2. You don’t need to dress up your project materials too much but you should them understandable. For example, if you are writing an essay a very rough draft of a bit more than half of the final length is fine so long as the rest of the essay is outlined.

If you’re applying in a group, your description should be around n / 2 times longer and include a paragraph or so on what each member of the group has done and will do.

Approximate rubric (out of 12):

  • 7: description…
    • 1: included at all
    • 1: is long enough
    • 1: addresses aim
    • 1: addresses improvements
    • 1: addresses desired suggestions
    • 1: cites two class sources
    • 1: cites at least five scholarly sources
  • 5: draft…
    • 1: included at all
    • 1: appears like a feasible project
    • 1: is at least a quarter done
    • 2: is at least half done

Peer review: 10% of final grade

After you submit your progress check you’ll be asked to review those of two of your peers. These are due by Friday, May 19th.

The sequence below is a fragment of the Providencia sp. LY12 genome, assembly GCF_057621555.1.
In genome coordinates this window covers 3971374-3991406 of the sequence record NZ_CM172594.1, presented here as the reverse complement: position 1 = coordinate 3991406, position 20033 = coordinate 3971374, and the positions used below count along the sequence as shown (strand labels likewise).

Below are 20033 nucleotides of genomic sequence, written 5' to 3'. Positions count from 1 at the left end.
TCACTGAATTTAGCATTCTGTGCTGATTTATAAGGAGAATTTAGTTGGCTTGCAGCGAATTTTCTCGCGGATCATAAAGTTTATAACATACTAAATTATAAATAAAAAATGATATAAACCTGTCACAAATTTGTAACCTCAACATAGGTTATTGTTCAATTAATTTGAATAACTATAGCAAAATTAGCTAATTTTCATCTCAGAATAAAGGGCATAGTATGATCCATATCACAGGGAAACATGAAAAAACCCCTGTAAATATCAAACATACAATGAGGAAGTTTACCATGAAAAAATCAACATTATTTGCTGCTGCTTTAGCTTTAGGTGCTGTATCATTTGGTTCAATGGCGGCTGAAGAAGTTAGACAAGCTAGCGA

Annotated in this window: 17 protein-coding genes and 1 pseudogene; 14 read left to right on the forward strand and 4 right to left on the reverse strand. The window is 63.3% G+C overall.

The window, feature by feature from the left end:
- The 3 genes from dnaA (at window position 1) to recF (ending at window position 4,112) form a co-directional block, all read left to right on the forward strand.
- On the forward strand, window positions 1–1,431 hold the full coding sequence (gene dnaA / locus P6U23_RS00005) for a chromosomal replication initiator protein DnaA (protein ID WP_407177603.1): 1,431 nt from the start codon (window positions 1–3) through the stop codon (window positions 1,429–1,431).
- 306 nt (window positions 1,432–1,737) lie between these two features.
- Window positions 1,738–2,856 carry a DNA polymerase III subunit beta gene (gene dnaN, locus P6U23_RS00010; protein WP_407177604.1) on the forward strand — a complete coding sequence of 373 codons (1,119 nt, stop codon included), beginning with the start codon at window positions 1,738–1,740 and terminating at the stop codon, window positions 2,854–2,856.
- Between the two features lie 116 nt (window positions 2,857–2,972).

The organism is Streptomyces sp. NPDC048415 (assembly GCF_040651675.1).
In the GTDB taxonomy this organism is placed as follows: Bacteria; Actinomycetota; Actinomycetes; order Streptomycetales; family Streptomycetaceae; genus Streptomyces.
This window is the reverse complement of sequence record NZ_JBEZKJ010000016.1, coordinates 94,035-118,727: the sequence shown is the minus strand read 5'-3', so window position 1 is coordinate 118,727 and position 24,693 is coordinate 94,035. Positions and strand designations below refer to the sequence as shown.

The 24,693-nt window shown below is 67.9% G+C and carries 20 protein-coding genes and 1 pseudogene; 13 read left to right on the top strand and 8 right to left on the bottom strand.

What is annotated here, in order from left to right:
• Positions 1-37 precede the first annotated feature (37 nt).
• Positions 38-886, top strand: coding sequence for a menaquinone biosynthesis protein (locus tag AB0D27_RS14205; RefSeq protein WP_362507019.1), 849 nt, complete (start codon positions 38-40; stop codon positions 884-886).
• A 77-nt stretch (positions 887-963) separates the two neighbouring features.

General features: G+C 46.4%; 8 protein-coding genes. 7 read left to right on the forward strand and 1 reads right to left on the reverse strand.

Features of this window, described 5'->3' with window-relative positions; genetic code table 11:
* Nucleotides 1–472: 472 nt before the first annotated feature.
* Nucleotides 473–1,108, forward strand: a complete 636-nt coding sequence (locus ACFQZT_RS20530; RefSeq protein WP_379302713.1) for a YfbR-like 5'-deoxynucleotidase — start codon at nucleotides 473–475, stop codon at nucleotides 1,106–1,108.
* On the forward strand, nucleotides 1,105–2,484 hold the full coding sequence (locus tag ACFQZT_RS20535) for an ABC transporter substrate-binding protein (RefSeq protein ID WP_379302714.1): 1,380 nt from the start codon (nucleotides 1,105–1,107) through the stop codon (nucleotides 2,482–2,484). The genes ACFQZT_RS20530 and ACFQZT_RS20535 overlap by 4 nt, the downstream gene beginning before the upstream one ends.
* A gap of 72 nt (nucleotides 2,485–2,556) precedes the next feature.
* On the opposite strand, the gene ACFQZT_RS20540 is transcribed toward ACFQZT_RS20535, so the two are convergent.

Turn in: (look for the peer review tab on the right).

Reviews should be constructive and about three paragraphs in length.

For example, you might start off thanking your peer for their submission, note something that you liked or found interesting (“I like how you covered W”), include clarifying questions (“Is it the case that Y follows X?”), and conclude with positive suggestions (“I wonder if you might be able to speak to Z”). Write a review that you would want to receive. We’re not looking for copy-editing; don’t comment on spelling or grammar unless you are genuinely confused.